A dance teacher beloved by generations of Seattle students, this longtime movement maven believes breath is life.
The Pacific Northwest Ballet’s first Black dancer went on to co-found a treasured performing arts school in Tacoma.
by Jasmine Mahmoud / June 1, 2022
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“Kabby knew everybody,” says Klair Ethridge. Executive director of the Tacoma Urban Performing Arts Center, Ethridge co-founded TUPAC with the late Kabby Mitchell. “It didn't matter where you went, somebody knows Kabby Mitchell III, because he was gregarious, bigger than life, a wonderful, good-hearted person.”
The first Black dancer in the Pacific Northwest Ballet, Mitchell joined the company in 1979 and stayed through 1984, reaching the role of soloist. “That's huge,” Ethridge notes. “People don't realize how big that is for an established dance company.” Mitchell went on to teach a variety of dance styles at various Pacific Northwest institutions (Evergreen State College, Cornish College of the Arts, University of Washington, Spectrum Dance Theater and Ewajo Dance Workshop) for more than 30 years, influencing generations of Northwest dancers.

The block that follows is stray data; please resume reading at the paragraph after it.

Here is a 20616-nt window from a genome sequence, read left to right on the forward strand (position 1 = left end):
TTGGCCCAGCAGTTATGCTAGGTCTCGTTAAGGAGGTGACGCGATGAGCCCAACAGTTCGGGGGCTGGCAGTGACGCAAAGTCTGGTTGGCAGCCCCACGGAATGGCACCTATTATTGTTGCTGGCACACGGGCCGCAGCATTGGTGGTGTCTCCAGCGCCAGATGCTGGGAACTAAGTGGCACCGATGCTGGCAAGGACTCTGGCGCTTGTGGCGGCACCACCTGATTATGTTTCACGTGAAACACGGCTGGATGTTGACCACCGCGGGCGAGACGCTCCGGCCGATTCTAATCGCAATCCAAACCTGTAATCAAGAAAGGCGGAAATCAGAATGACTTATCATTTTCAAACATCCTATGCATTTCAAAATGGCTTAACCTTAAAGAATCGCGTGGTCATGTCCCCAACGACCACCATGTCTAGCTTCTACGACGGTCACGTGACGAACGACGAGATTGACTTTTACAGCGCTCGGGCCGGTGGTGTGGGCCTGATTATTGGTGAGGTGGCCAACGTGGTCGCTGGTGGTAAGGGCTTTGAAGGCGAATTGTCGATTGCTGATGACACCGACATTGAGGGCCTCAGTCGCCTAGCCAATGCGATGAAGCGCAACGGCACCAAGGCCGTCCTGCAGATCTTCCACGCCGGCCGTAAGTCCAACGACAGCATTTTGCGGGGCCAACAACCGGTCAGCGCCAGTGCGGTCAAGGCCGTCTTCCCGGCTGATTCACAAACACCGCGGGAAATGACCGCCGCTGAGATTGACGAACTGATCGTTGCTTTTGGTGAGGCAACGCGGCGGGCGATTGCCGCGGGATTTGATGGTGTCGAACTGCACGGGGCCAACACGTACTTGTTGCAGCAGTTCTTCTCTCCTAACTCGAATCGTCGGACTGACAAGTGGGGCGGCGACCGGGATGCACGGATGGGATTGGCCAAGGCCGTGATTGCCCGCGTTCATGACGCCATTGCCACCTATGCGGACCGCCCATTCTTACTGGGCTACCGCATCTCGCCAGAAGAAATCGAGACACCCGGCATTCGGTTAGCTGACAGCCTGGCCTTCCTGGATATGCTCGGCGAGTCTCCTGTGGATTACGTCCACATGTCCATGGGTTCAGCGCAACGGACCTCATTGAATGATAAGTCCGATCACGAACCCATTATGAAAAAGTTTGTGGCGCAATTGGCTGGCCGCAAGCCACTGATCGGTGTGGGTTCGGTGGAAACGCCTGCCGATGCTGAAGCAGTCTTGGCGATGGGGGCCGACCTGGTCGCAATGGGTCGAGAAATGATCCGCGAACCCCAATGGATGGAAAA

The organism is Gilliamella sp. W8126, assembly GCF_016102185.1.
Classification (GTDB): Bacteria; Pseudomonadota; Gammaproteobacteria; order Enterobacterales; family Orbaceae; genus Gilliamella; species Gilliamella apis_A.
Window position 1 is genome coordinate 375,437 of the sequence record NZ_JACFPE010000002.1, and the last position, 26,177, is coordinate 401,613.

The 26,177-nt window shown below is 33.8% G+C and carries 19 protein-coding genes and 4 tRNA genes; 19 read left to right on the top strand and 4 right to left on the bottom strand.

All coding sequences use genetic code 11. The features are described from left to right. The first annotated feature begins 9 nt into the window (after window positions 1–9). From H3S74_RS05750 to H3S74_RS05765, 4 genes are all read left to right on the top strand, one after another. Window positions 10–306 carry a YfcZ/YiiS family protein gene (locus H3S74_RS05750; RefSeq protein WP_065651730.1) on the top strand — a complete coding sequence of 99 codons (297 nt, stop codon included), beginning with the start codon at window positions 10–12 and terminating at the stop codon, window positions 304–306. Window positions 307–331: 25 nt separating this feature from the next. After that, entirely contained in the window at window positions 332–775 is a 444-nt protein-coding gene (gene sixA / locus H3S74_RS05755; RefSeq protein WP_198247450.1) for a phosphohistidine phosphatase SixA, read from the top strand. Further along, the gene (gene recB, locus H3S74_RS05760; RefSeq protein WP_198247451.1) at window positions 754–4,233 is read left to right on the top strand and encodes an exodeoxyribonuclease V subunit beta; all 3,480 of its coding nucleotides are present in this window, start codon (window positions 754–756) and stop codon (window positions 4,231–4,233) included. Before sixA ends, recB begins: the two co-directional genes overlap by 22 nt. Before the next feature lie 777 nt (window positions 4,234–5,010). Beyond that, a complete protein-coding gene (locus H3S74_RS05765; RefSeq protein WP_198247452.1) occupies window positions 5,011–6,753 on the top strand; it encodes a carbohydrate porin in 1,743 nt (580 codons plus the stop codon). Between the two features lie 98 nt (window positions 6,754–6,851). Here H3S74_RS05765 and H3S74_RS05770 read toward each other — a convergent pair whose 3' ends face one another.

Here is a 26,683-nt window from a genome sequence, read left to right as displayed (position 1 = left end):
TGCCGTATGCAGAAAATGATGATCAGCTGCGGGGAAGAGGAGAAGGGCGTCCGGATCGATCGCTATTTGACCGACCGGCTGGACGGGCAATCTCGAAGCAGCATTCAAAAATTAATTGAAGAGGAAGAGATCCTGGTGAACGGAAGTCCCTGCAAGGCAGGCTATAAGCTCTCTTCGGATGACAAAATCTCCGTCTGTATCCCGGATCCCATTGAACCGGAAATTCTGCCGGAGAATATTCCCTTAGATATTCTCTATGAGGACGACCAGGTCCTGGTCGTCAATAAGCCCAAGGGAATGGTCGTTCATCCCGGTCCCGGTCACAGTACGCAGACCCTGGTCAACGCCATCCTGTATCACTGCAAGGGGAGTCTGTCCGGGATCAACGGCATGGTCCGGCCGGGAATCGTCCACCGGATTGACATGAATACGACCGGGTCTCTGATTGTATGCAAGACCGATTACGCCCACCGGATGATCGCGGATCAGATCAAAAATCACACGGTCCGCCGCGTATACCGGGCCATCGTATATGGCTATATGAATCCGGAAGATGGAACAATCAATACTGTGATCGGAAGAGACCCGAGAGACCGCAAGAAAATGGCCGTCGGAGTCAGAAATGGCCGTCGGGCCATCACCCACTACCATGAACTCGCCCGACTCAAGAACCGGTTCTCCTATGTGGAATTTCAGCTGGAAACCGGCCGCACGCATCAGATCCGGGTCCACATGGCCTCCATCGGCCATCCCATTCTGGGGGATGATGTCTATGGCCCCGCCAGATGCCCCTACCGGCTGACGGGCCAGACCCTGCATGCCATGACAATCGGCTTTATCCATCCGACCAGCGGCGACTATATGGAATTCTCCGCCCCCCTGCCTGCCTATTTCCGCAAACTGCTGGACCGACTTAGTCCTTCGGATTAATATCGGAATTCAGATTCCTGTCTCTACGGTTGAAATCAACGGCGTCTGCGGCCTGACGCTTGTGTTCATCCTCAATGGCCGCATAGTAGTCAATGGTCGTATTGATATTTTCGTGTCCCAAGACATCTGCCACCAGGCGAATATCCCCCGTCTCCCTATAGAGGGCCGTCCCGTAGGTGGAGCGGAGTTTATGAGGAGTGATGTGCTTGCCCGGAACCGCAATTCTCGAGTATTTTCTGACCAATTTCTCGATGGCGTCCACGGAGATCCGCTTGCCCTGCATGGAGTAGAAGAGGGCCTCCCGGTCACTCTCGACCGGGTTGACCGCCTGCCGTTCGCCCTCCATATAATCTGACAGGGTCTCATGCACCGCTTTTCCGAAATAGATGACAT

Mitchell passed away in 2017 at the age of 60 from coronary artery disease, leaving a trailblazing dance legacy in his wake.
Though he faced tremendous odds in his career — as a Black ballet dancer, as a gay Black man, as a Black artist in the majority white Pacific Northwest — he won people over with his remarkable talent, shining personality and megawatt smile.
Confident and gregarious, Mitchell had a great sense of humor, says Gilda Sheppard, a sociologist, filmmaker, and fellow Evergreen faculty member. She recalls joyous memories with her dear friend: splendid Oscar-viewing parties, going out dancing together (“we could really jam,” she says) and the way “he always gently and compassionately put a spotlight on his friends.” That’s because Mitchell saw dance — and the arts in general— as a place for love, learning, exchange and growth.
Sheppard recalls that he was fond of quoting a James Baldwin line: “The role of the artist is exactly the same as the role of the lover. If I love you, I have to make you conscious of the things you don't see.”